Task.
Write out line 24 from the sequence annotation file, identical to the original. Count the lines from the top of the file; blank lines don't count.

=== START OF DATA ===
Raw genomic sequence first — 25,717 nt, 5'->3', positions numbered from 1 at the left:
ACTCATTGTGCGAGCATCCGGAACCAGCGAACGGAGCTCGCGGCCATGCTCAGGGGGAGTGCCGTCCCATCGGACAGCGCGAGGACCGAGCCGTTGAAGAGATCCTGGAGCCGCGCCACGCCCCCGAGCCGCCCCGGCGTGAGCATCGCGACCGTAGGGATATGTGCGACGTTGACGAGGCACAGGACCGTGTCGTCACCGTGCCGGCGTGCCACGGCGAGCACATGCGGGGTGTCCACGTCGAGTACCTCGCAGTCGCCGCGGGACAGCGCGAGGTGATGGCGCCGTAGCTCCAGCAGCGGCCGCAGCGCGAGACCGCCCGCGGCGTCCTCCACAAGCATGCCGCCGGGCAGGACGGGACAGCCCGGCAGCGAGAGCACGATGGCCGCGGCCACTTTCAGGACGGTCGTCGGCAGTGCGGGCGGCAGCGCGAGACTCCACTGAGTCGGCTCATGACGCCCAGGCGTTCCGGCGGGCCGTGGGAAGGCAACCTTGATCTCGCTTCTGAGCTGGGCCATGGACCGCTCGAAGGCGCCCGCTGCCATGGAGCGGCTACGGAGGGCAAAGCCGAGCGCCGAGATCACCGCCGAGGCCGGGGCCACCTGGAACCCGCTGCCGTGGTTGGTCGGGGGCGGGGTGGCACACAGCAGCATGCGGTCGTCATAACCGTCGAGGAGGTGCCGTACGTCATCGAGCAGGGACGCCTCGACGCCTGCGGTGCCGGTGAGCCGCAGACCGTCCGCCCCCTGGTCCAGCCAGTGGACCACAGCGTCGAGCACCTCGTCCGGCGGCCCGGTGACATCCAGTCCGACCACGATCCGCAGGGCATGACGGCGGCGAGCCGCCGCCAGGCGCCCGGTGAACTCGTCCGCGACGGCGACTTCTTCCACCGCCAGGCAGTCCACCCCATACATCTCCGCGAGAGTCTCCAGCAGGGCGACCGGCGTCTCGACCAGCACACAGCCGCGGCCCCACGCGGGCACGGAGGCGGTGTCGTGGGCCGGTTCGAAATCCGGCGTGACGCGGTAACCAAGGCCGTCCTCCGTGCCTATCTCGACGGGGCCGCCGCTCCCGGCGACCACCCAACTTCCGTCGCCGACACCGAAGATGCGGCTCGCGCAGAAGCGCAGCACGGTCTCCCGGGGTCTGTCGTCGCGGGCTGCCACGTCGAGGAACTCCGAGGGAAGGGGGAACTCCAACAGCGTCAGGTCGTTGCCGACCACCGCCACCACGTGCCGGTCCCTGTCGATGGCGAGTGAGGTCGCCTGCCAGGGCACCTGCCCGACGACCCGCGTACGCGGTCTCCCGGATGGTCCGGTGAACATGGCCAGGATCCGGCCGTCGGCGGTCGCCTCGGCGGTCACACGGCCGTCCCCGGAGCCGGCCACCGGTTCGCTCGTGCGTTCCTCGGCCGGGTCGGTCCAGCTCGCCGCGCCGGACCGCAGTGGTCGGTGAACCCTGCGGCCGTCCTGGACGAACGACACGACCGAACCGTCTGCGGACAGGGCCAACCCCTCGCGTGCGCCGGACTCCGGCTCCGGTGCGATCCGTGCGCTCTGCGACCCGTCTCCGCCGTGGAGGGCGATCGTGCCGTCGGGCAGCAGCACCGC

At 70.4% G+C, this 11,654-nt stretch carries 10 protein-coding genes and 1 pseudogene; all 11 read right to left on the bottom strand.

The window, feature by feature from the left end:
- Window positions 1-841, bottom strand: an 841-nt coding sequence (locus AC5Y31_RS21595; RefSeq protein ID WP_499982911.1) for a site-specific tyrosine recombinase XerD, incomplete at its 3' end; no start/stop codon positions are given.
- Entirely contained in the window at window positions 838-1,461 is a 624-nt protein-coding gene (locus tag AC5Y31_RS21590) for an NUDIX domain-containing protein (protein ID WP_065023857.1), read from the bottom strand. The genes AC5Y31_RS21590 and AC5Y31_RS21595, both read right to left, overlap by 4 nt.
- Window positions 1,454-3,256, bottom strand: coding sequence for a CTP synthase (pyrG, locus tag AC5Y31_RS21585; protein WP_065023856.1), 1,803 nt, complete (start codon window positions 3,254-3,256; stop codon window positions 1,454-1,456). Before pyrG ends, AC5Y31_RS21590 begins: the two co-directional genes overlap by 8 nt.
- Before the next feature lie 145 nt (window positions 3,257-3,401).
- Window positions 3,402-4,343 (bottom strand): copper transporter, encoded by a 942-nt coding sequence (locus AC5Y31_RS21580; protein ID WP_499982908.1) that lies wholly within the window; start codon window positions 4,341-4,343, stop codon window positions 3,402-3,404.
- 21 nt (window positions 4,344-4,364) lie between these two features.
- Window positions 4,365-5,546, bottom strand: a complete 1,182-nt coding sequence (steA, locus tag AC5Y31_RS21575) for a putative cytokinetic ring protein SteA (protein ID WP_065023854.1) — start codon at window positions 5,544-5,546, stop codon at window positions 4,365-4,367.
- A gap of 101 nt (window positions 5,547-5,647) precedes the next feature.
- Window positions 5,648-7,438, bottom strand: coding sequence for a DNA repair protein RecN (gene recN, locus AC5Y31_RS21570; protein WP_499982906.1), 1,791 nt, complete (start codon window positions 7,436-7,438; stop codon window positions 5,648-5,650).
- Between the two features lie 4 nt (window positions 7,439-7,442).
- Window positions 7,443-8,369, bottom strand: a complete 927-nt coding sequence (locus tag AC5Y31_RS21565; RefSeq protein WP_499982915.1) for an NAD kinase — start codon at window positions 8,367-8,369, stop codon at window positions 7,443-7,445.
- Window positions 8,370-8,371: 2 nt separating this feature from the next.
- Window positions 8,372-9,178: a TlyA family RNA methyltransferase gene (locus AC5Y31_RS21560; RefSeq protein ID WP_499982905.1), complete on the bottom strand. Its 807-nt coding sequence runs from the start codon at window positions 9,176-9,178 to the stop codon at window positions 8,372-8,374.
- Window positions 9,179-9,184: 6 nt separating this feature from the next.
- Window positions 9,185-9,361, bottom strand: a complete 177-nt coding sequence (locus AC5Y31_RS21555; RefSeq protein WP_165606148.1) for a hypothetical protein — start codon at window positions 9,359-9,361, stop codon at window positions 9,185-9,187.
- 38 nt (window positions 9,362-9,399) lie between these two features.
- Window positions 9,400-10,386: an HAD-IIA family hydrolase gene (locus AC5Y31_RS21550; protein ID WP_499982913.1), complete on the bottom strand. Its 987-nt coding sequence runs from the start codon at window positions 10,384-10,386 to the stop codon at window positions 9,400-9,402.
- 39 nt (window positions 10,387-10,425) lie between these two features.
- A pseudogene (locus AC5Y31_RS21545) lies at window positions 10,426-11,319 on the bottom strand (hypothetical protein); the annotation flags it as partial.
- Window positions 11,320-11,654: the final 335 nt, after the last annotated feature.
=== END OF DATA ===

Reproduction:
- Window positions 11,320-11,654: the final 335 nt, after the last annotated feature.